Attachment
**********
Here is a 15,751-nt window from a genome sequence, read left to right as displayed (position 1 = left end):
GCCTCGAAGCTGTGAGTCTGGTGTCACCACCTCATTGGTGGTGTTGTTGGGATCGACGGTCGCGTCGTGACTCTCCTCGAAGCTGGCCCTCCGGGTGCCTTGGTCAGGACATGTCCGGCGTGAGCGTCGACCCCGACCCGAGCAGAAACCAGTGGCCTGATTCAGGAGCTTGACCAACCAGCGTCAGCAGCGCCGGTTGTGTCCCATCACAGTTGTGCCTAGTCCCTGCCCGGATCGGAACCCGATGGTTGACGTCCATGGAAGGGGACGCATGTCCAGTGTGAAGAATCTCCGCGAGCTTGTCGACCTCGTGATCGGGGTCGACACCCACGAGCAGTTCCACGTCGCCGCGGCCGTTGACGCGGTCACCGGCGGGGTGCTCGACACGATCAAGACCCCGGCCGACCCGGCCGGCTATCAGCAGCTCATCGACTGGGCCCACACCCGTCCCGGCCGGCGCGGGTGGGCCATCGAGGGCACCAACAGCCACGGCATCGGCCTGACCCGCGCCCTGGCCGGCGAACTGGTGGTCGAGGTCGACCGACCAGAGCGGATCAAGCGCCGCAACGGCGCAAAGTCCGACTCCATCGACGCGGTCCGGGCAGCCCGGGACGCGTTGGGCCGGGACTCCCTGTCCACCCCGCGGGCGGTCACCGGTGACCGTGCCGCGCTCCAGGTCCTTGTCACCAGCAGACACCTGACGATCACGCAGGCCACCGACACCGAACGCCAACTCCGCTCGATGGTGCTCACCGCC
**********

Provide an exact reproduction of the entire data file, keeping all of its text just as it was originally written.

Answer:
Here is a 15,751-nt window from a genome sequence, read left to right as displayed (position 1 = left end):
GCCTCGAAGCTGTGAGTCTGGTGTCACCACCTCATTGGTGGTGTTGTTGGGATCGACGGTCGCGTCGTGACTCTCCTCGAAGCTGGCCCTCCGGGTGCCTTGGTCAGGACATGTCCGGCGTGAGCGTCGACCCCGACCCGAGCAGAAACCAGTGGCCTGATTCAGGAGCTTGACCAACCAGCGTCAGCAGCGCCGGTTGTGTCCCATCACAGTTGTGCCTAGTCCCTGCCCGGATCGGAACCCGATGGTTGACGTCCATGGAAGGGGACGCATGTCCAGTGTGAAGAATCTCCGCGAGCTTGTCGACCTCGTGATCGGGGTCGACACCCACGAGCAGTTCCACGTCGCCGCGGCCGTTGACGCGGTCACCGGCGGGGTGCTCGACACGATCAAGACCCCGGCCGACCCGGCCGGCTATCAGCAGCTCATCGACTGGGCCCACACCCGTCCCGGCCGGCGCGGGTGGGCCATCGAGGGCACCAACAGCCACGGCATCGGCCTGACCCGCGCCCTGGCCGGCGAACTGGTGGTCGAGGTCGACCGACCAGAGCGGATCAAGCGCCGCAACGGCGCAAAGTCCGACTCCATCGACGCGGTCCGGGCAGCCCGGGACGCGTTGGGCCGGGACTCCCTGTCCACCCCGCGGGCGGTCACCGGTGACCGTGCCGCGCTCCAGGTCCTTGTCACCAGCAGACACCTGACGATCACGCAGGCCACCGACACCGAACGCCAACTCCGCTCGATGGTGCTCACCGCC